Jesus is teaching about how we should approach God in prayer - is Jesus saying His disciples should be impudent, shameless and persistent in prayer?

No, the teaching for others is not how to approach God in prayer, but the need to approach him. It is an example of minor to major principle of hermeneutics. How much more.

Kal Vahomer (Light and heavy)

The Kal vahomer rule says that what applies in a less important case will certainly apply in a more important case. A kal vahomer argument is often, but not always, signaled by a phrase like "how much more..."

The next verses clearly elaborates the meaning of the parable:

[Luke 11:8-13 RV] I say unto you, Though he will not rise and give him, because he is his friend, yet because of his importunity he will arise and give him as many as he needeth. And I say unto you, Ask, and it shall be given you; seek, and ye shall find; knock, and it shall be opened unto you. For every one that asketh receiveth; and he that seeketh findeth; and to him that knocketh it shall be opened. And of which of you that is a father shall his son ask a loaf, and he give him a stone? or a fish, and he for a fish give him a serpent? Or if he shall ask an egg, will he give him a scorpion? If ye then, being evil, know how to give good gifts unto your children, how much more shall your heavenly Father give the Holy Spirit to them that ask him?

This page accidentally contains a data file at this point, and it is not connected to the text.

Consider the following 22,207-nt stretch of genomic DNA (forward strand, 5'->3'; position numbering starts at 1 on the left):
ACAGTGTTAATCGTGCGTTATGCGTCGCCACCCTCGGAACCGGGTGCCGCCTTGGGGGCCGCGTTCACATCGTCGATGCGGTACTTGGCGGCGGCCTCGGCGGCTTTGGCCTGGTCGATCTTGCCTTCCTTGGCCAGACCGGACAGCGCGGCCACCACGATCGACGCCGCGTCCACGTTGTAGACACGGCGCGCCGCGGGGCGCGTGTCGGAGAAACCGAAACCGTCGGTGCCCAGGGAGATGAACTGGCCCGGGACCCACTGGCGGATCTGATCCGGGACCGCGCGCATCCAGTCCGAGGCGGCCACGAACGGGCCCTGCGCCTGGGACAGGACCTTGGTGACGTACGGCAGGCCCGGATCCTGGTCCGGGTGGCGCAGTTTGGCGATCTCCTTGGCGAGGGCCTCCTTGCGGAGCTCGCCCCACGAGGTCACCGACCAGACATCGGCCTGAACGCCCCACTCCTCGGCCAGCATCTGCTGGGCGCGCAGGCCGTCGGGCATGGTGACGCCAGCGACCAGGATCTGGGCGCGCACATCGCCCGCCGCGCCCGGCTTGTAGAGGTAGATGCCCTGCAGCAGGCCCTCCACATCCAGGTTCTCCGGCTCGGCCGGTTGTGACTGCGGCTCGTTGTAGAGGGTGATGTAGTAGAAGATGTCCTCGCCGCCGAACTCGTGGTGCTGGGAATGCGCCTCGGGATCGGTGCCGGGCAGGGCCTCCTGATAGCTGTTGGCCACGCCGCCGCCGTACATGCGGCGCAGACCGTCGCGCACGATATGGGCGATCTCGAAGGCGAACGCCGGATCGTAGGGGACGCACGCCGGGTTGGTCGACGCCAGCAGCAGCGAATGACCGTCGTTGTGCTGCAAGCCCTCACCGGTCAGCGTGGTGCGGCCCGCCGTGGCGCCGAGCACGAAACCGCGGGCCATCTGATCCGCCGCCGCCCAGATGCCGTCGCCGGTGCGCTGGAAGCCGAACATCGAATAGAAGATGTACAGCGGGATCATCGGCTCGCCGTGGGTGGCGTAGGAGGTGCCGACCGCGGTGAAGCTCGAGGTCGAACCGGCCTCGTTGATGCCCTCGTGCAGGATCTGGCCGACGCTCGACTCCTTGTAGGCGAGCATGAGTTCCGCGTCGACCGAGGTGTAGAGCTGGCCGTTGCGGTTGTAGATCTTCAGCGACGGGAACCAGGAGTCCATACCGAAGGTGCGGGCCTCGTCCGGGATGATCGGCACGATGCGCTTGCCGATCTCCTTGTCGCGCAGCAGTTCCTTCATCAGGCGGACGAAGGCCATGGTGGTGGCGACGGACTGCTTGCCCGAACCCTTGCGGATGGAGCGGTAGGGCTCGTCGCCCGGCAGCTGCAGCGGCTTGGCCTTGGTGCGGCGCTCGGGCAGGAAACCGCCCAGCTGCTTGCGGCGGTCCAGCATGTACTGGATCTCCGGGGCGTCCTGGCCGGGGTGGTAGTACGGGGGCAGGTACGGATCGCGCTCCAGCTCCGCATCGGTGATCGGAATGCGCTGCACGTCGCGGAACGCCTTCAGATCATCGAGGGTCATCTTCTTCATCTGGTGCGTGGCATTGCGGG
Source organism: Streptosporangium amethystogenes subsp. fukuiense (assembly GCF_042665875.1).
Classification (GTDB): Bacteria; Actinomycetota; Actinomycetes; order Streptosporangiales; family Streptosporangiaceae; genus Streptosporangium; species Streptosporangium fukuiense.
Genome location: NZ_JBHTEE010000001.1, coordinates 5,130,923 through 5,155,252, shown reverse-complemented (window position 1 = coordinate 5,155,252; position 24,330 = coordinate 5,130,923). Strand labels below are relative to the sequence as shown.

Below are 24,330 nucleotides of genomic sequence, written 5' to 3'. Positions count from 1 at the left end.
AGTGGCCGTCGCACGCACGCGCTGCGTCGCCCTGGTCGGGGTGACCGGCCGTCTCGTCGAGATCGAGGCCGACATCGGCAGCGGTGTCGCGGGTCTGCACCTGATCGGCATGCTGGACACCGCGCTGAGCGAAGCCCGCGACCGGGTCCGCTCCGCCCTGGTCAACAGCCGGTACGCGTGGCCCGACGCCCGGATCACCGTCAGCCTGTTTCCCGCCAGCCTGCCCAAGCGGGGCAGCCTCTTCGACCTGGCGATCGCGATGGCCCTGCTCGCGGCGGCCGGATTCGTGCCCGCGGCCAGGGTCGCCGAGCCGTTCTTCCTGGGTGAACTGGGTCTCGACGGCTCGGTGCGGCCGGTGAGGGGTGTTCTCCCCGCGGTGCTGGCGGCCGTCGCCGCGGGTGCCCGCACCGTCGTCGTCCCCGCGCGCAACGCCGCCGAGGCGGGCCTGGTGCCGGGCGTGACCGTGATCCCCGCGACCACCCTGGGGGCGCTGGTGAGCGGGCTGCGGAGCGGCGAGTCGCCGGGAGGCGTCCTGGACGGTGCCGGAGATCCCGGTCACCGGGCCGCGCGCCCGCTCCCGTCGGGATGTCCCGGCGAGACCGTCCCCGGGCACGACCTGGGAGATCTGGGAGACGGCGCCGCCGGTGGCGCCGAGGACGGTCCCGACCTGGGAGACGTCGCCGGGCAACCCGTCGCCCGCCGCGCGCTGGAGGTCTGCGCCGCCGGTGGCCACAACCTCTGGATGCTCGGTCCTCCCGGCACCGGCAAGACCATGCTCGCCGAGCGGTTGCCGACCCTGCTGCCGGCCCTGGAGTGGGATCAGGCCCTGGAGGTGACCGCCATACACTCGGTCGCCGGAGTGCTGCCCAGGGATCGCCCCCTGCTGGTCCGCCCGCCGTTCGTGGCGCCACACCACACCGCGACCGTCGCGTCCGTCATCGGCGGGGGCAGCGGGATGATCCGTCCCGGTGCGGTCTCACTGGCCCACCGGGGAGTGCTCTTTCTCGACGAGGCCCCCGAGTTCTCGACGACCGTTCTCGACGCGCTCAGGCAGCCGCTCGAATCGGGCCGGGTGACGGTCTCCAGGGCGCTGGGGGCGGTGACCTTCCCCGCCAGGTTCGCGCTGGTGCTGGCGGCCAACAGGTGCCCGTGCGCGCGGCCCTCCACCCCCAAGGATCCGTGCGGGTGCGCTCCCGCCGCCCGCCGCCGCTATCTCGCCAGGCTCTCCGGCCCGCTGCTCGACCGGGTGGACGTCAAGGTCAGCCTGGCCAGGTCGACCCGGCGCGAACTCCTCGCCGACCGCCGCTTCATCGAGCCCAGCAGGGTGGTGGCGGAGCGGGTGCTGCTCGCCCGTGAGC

The word should be translated importunity, shameless persistence (NLT) or another nuance down the line of audacity is effrontery (SLT) and chutzpah. However, I don't believe the context talks about guts and audacity, but simply persistent begging out of humility in need.